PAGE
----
Member

    Nov 24, 2012
    412
    64
    I'm wondering why they are showing the gas valve and thermostat as a dotted line.

    Do you have 24 volts at your gas valve? My guess would be the transformer was replaced sometime in the past with one external to the furnace..

    Might help to tell us what is it that isn't working on your furnace?
     
  13. mellowtoad

    Thread Starter New Member

    Dec 21, 2012
    7
    0
    Yeah, the thermostat, upstairs, turns the gas valve off and on fine, as the furnace ignites perfectly. It's the blower motor connection that i'm having issues with.

    This has evolved into something completely different than a problem with hooking up the transformer, which is good.

    The problem that I'm having is that the blower motor doesn't kick on.

    This all started when some of the old wires connected to the limit control switch cracked over the years and shorted and melted causing a giant pain in the butt (what we get for buying an old house). I was able to replace all of those using the chart. I tested and made sure I was getting good voltage and am.

    The furnace has gas, and the pilotlite works. When the heat kicks on the burners all ignite fine, but the fan never kicks in to blow warm air. My father in law thought it was the transformer so unplugged it so I've spent the last week trying to troubleshoot it, but I don't think it was the problem since it wasn't hooked up to anything. And I know that it's got to be a connection from between the two.

    So that's where I'm stuck. The wires that were plugged into the transformer, one 120v and one neutral, are now unplugged, and I don't know where to put them. And it's supposed to get down to around 18f tonight, lol.

    I know I can call an electrician, or HVAC person, but I'm one of those people who wants to fix it themselves and appreciate any other tips. If we can fix it, great! If not, I know the internet has its limitations.
     
  14. MrChips

    Moderator

    Oct 2, 2009
    12,440
    3,361
    Yikes! We better get your blower fan up and running soon.

    Let me look over some schematics. There are usually relays, safety switches etc.

    One quick solution is to bypass all the relays and switches and run the fan continuously.

    What does your thermostat look like? Does it have a FAN switch to select AUTO/ON ?
    If it does, what happens when you set it to ON?
     
    Last edited: Dec 21, 2012
  15. mellowtoad

    Thread Starter New Member

    Dec 21, 2012
    7
    0
    Hahaha, I was just editing my last post to ask about that. It does have a fan On/Auto switch and it does work! We tested that a few minutes ago, the fire does kick on, and the fan blows just fine and it jumped up about two degrees in here in about four minutes. That seems to work fine.
     
  16. MrChips

    Moderator

    Oct 2, 2009
    12,440
    3,361
    Ok, that's good news.
    What is the make and model number of your furnace?
    How old is the furnace?
    How many wires on the motor, assuming you can see the motor?
     
    Last edited: Dec 21, 2012
  17. mellowtoad

    Thread Starter New Member

    Dec 21, 2012
    7
    0
    Lifeclad Series 600

    From what I know, early 1970s.

    Here's the best I can do on the wiring situation.

    The furance is a furnace/AC compressor all in one. It's a big metal box, about 4-5 five feet wide, 4-5 feet tall, 2 feet thick. On one end, is the furnace with all of the furnace wiring. On the other end, is the fan motor.

    Looks like there are 3 wires coming into the fan motor chamber from the furnace chamber, which then are spliced/split into 9 different wires leading into the motor.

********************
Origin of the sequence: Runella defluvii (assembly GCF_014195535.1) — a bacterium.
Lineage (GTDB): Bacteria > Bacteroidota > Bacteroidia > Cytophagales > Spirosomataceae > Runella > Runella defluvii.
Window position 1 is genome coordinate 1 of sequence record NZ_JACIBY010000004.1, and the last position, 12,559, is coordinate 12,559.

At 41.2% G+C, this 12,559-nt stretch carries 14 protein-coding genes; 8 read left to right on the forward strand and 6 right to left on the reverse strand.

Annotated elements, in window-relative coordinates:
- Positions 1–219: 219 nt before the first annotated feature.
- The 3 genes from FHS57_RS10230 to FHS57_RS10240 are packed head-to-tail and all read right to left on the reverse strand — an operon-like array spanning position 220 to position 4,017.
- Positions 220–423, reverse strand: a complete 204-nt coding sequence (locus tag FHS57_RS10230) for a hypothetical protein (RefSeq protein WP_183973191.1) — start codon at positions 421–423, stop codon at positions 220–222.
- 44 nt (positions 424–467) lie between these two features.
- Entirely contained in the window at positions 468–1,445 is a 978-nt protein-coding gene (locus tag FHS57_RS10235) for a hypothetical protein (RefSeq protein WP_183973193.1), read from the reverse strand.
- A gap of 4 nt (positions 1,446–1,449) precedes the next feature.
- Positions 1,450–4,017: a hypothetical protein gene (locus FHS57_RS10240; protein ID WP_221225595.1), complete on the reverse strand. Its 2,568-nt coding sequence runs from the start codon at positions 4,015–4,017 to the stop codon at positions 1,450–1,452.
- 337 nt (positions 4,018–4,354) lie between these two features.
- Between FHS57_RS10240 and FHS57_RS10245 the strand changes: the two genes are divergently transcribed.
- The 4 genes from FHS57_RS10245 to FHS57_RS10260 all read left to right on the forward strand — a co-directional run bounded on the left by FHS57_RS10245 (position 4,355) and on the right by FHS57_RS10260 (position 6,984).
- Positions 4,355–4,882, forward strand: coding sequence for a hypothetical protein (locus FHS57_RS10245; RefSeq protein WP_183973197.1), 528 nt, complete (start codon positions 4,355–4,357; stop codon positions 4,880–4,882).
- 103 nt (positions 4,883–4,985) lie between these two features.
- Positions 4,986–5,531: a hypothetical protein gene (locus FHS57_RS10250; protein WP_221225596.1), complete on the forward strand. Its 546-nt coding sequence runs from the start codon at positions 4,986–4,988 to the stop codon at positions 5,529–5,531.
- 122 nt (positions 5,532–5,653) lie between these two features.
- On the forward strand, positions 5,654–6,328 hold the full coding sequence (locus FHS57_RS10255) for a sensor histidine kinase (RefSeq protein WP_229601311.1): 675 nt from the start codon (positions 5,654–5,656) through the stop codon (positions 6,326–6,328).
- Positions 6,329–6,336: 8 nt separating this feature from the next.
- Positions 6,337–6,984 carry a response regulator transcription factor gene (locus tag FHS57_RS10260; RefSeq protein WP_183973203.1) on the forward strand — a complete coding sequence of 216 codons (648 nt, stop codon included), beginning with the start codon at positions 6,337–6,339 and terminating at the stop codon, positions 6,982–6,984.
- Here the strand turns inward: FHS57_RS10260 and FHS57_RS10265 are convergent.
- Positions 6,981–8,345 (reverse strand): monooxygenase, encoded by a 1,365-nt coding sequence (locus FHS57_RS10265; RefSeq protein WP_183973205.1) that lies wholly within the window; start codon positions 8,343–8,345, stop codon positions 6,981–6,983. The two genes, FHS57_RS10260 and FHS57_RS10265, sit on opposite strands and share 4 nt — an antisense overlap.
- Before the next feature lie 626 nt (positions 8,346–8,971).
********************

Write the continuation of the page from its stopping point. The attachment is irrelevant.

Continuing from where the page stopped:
18. MrChips

    Moderator

    Oct 2, 2009
    12,440
    3,361
    Here is what I think is happening.

    There is a relay inside the BLOWER JUNCTION BOX.
    When this relay is energized by the thermostat, both the EXHAUST BLOWER and the MAIN BLOWER should come on. You can verify that the EXHAUST BLOWER does come on.

    The FAN AUTO/ON switch on the thermostat bypasses this relay allowing you to operative the BLOWER MOTOR manually.

    The relay has two pairs of contacts, one pair for the EXHAUST BLOWER and the other for the MAIN BLOWER. I suspect that the contacts for the MAIN BLOWER are worn.

    The solution is to buy a replacement relay. But that will be a tough time over the Christmas holidays. In the meantime, operate the FAN ON switch manually or you can leave it running all the time.

    Check to make sure the EXHAUST BLOWER is operating. If it does not, I guess the furnace should shut off automatically.
     
  19. BReeves

    Member

    Nov 24, 2012
    412
    64
    Now we are getting somewhere.. Forget the transformer just tape the wires up, pretty obvious it has been replaced and located someplace other than in the furnace.

    The "Control Fan Limit" gizzy on your diagram is a thermal switch. It cuts out if the temperature gets too high and sometimes they have a time delay. The time delay starts the fan after the heat exchanger comes up to temperature. This is a good candidate to look at as they do go bad. I have had to replace the thermal switch in both the house furnace and my shop furnace in the last year.

    If the fan switch in your thermostat isn't switching 110 but switching 24 volts the fan relay should be OK. Pretty sure it's against code to run 110 to the thermostat but you never know what someone has done in the past to make it work. I don't think you can depend on the diagram being correct and you will just have to wing it.
    Good luck..
     
  20. wayneh

    Expert

    Sep 9, 2010
    12,103
    3,038
    +1 This can help keep a house more comfortable even if you're not having problems. We do it in the summer to keep the upstairs bedrooms from getting too warm waiting for the the downstairs thermostat to turn on the A/C. Anyway it'll buy you time.

    I agree that the temp sensor is a prime suspect. The controller may think the burners aren't heating and therefore there's no reason to turn on the fan.

    A failure of the exhaust fan, if you have one of those, causes the burners to go out. On mine, this is sensed by a diaphragm switch to detect pressure drop when the blower is running properly, not iced over or full of critter nests. ;)
     
Loading...